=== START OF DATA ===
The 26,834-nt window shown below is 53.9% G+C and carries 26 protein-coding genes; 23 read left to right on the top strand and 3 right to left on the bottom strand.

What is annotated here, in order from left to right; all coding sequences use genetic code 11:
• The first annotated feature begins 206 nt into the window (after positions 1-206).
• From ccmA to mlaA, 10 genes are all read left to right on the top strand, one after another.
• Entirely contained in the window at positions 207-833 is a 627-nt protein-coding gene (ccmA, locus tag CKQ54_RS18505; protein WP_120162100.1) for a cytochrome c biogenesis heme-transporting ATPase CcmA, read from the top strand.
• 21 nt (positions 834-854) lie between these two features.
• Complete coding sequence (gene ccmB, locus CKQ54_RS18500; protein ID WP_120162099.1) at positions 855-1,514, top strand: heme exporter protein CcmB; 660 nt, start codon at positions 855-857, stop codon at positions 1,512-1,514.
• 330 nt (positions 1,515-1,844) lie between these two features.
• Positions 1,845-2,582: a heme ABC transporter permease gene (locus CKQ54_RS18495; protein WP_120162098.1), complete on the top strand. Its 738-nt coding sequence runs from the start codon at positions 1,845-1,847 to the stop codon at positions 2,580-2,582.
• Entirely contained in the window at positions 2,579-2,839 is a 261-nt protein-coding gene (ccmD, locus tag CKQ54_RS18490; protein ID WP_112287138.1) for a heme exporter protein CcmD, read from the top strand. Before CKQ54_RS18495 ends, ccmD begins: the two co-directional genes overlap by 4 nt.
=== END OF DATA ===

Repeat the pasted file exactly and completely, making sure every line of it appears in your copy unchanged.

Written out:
The 26,834-nt window shown below is 53.9% G+C and carries 26 protein-coding genes; 23 read left to right on the top strand and 3 right to left on the bottom strand.

What is annotated here, in order from left to right; all coding sequences use genetic code 11:
• The first annotated feature begins 206 nt into the window (after positions 1-206).
• From ccmA to mlaA, 10 genes are all read left to right on the top strand, one after another.
• Entirely contained in the window at positions 207-833 is a 627-nt protein-coding gene (ccmA, locus tag CKQ54_RS18505; protein WP_120162100.1) for a cytochrome c biogenesis heme-transporting ATPase CcmA, read from the top strand.
• 21 nt (positions 834-854) lie between these two features.
• Complete coding sequence (gene ccmB, locus CKQ54_RS18500; protein ID WP_120162099.1) at positions 855-1,514, top strand: heme exporter protein CcmB; 660 nt, start codon at positions 855-857, stop codon at positions 1,512-1,514.
• 330 nt (positions 1,515-1,844) lie between these two features.
• Positions 1,845-2,582: a heme ABC transporter permease gene (locus CKQ54_RS18495; protein WP_120162098.1), complete on the top strand. Its 738-nt coding sequence runs from the start codon at positions 1,845-1,847 to the stop codon at positions 2,580-2,582.
• Entirely contained in the window at positions 2,579-2,839 is a 261-nt protein-coding gene (ccmD, locus tag CKQ54_RS18490; protein ID WP_112287138.1) for a heme exporter protein CcmD, read from the top strand. Before CKQ54_RS18495 ends, ccmD begins: the two co-directional genes overlap by 4 nt.